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What to eat (and avoid) while pregnant

What should be on the menu while pregnant?

Mother and daughter enjoying a special moment together while eating
Mother and daughter enjoying a special moment together while eating

Your body goes through some significant changes during pregnancy, so adding more nutrients to your diet can help boost your energy levels and support your baby’s development. Taking care of yourself by eating food rich in nutrients will also help put you in a better position to tackle the demands of parenthood.

Healthy food and drink choices

First up, let’s dispel the myth that you need to ‘eat for two’ during pregnancy – this is simply not true. Remember, during the first trimester (the first 12 weeks) your baby only grows to about the size of an apricot!

However, when you reach your second and third trimester, you may need extra food for your baby’s growth. This could mean adding a bit more vegetables, lean protein and wholegrains to your diet each day – for example, a serve of baked beans on toast, some vegetable sticks or a small bowl of wholegrain pasta with a vegetable, meat or bean sauce.

Focus on the five food groups

One of the best ways to maintain your health during pregnancy is to make sure most of your diet is made up of foods from the five food groups. Here are some ways to hit recommended daily targets in each group:

Vegetables and legumes

5 serves per day

One serve could be:

  • ½ cup of cooked green or orange vegetables (eg broccoli, spinach, carrots or pumpkin)

  • 1 cup of leafy or raw salad vegetables, or

  • ½ a medium potato or sweet potato.


2 serves per day

One serve could be:

  • 1 medium banana, apple, orange or pear

  • 2 small kiwifruit, apricots or plum, or

  • 1 cup of canned fruits (with no added sugar).

Grain foods (mostly wholegrain or high fibre varieties)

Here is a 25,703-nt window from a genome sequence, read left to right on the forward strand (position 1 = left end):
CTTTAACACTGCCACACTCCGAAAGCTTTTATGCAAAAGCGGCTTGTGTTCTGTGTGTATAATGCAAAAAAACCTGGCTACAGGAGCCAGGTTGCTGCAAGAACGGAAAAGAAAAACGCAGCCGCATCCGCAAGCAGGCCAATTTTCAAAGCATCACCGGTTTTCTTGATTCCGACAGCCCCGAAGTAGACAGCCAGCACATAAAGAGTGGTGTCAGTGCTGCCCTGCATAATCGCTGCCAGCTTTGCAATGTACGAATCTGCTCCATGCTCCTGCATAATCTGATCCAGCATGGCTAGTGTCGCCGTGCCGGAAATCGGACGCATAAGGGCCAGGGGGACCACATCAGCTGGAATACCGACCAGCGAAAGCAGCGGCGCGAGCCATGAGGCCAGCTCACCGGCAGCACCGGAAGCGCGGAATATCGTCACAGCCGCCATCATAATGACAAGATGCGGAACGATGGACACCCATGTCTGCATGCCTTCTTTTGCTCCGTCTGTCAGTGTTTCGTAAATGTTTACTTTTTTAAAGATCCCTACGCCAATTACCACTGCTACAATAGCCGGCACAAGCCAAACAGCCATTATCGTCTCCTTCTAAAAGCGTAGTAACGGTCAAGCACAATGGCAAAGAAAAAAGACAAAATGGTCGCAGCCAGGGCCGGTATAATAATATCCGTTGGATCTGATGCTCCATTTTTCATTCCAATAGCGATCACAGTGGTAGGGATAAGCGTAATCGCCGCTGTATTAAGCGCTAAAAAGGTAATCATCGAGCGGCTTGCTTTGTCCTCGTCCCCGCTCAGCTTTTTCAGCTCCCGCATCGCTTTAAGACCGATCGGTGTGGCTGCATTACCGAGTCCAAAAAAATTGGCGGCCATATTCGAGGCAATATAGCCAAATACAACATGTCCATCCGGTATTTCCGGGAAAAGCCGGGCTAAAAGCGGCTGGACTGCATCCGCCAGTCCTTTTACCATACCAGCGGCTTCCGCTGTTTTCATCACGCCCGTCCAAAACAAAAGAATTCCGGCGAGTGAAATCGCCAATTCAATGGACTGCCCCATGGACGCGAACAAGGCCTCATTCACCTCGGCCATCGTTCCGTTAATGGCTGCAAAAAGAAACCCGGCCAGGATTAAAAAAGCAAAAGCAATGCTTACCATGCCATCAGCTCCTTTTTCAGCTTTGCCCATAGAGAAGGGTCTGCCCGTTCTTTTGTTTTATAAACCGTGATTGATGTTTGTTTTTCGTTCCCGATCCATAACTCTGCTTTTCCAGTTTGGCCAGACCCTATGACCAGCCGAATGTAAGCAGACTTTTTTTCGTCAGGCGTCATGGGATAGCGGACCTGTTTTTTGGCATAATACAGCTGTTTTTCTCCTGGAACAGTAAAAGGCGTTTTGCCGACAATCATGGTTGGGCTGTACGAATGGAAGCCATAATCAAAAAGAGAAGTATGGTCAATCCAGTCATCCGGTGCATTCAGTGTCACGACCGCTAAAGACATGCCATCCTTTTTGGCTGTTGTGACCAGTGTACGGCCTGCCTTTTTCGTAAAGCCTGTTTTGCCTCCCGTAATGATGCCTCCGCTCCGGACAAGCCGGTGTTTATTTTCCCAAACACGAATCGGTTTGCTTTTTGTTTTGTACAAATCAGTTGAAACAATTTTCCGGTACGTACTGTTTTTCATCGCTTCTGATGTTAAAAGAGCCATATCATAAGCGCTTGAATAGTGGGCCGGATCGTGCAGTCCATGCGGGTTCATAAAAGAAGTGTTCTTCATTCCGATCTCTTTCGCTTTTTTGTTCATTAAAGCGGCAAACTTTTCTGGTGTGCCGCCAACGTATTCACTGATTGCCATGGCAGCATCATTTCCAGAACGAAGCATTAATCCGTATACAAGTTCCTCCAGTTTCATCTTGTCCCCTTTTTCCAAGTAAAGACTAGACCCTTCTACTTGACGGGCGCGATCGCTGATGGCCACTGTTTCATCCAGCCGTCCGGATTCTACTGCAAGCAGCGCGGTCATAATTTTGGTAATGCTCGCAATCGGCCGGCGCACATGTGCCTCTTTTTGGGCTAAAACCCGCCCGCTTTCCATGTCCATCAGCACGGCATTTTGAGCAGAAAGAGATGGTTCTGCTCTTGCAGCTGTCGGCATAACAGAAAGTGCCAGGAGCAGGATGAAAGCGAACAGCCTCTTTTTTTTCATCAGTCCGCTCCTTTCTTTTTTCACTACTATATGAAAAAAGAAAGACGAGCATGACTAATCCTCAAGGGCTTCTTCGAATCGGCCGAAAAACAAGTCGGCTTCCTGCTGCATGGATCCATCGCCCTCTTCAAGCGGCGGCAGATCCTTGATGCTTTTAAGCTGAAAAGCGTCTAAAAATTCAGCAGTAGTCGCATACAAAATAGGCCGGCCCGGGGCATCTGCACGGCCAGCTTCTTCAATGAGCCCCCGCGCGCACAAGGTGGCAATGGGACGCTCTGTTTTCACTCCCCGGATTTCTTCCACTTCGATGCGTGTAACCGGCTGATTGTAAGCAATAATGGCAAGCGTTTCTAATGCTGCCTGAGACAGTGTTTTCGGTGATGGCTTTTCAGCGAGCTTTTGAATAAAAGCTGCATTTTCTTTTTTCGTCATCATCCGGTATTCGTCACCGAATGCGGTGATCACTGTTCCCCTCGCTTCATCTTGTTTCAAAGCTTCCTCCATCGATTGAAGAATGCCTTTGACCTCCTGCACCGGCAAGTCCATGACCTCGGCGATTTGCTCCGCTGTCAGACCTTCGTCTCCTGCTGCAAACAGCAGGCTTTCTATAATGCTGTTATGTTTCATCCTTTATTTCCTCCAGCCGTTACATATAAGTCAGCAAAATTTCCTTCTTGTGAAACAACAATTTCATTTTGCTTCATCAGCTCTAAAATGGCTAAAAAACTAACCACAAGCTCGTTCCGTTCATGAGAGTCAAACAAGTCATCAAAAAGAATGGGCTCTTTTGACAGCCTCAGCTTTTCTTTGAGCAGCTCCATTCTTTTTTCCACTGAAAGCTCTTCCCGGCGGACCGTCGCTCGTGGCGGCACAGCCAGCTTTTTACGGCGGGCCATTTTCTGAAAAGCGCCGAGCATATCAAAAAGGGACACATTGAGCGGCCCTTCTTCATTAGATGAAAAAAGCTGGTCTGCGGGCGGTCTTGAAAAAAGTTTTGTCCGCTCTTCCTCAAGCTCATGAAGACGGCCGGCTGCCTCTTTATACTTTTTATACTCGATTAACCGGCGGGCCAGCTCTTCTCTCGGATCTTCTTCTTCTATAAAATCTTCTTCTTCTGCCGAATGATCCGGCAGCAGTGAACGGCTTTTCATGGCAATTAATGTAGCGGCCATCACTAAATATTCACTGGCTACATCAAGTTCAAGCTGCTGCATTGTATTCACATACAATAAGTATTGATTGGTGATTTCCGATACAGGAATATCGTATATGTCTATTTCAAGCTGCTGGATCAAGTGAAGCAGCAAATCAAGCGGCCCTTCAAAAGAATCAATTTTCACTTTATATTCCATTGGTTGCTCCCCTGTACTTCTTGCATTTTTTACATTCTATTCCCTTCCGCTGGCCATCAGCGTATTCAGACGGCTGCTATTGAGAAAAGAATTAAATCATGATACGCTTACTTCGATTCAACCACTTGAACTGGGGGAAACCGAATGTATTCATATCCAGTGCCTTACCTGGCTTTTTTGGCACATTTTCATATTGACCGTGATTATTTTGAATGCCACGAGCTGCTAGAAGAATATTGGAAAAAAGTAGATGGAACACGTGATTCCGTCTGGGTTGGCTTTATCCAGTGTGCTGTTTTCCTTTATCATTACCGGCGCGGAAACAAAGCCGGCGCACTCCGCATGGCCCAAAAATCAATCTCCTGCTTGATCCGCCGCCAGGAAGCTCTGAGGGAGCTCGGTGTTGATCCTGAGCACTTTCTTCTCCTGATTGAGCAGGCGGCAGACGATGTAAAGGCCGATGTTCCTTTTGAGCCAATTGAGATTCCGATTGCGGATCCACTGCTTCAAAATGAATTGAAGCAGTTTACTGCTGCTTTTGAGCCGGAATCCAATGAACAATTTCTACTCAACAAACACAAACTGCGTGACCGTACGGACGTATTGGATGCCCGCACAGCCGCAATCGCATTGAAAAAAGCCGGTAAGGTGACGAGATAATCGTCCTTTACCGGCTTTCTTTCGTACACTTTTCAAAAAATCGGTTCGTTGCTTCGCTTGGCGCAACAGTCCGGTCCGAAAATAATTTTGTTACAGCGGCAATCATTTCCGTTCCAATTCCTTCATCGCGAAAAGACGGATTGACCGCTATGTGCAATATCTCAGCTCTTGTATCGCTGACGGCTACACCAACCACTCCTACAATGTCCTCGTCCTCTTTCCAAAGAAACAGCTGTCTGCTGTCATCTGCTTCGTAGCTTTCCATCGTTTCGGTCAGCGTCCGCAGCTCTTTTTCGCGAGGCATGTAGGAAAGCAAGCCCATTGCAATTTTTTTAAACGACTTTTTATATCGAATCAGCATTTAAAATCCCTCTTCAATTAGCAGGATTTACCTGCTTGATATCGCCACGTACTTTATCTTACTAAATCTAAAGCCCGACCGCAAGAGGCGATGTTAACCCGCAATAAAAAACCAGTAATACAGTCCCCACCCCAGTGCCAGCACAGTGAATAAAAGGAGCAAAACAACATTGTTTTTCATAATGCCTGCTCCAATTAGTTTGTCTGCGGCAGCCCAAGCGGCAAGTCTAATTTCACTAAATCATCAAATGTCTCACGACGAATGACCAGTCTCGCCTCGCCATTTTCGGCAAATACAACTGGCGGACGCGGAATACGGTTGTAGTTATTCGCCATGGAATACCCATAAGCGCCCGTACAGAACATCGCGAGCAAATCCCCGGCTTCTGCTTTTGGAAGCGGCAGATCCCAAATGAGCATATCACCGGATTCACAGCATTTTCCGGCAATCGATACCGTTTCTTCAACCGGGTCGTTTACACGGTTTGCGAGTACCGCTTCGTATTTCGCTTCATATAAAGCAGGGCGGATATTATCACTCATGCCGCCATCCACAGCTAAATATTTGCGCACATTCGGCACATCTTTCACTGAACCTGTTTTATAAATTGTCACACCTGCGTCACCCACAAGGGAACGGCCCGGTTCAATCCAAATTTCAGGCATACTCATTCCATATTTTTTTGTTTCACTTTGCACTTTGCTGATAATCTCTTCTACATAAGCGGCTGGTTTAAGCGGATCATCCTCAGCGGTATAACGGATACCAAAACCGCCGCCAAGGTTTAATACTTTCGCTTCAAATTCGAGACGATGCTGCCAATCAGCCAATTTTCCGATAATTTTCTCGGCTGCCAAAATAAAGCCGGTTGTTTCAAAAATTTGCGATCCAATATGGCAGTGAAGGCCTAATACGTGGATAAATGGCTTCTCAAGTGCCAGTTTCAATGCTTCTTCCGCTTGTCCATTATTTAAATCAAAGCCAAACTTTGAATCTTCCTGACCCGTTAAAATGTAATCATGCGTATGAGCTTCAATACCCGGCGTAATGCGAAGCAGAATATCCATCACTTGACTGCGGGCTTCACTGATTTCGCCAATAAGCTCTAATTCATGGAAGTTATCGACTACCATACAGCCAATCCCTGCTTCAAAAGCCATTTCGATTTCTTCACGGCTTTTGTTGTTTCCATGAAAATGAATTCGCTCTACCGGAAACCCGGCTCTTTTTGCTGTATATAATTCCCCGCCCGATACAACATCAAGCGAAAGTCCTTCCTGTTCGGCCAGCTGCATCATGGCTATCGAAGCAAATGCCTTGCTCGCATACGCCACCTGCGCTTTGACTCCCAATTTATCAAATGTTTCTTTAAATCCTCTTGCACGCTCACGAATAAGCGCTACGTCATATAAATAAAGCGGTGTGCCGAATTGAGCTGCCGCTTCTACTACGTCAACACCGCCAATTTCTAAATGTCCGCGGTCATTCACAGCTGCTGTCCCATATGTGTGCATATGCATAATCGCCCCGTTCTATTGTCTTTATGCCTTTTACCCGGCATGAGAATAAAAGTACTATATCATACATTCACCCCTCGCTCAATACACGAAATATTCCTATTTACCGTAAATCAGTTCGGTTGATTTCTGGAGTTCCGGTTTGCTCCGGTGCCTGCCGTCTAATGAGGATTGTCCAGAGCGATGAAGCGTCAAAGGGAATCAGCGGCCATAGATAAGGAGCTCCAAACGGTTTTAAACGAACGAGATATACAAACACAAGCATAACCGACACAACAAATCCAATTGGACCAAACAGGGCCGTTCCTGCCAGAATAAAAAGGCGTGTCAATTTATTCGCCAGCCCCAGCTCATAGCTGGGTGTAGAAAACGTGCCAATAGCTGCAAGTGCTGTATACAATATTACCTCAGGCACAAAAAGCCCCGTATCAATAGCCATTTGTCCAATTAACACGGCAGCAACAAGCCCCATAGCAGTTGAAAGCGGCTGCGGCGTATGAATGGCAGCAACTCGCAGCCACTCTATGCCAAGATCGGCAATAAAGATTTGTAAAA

8 to 8.5 serves per day

One serve could be:

  • 1 piece of bread

  • ½ a roll or flat bread

  • ½ cup of cooked rice or pasta

  • ¼ cup of muesli

  • ½ cup cooked porridge, or

  • 1 small English muffin or scone.

Lean meats and poultry, fish, eggs, tofu, nuts and seeds, legumes and beans

3.5 serves per day

One serve could be:

  • 65g of cooked (or 90g to 100g raw) lean meat, such as beef, lamb, veal, kangaroo or pork

  • 80g of cooked (or 100g raw) chicken or turkey

  • 2 large eggs

  • 1 cup of cooked or canned legumes or beans

  • 30 grams of nuts, or

  • 170g of tofu

Milk, yoghurt, cheese (and/or their alternatives), mostly reduced fat

2.5 to 3.5 serves per day

One serve could be:

  • 1 cup of milk (fresh, UHT long life, powered milk or buttermilk)

  • ¾ cup of yoghurt

  • 1 cup of soy, rice or other cereal drink with at least 100mg of added calcium per 100ml or

  • 2 slices of cheese, or 40g of hard cheese, such as cheddar

Tip: Make sure you wash fresh fruit and vegetables before eating. Ensure meats and dairy are kept refrigerated. Heat ready meals (particularly those containing poultry) all the way through.

And don’t forget to drink plenty of water to help you stay hydrated. Did you know that most town and city water in Australia contains fluoride, which helps your growing baby's teeth to develop strong enamel.

A man cooks for his smiling pregnant partner in their light filled kitchen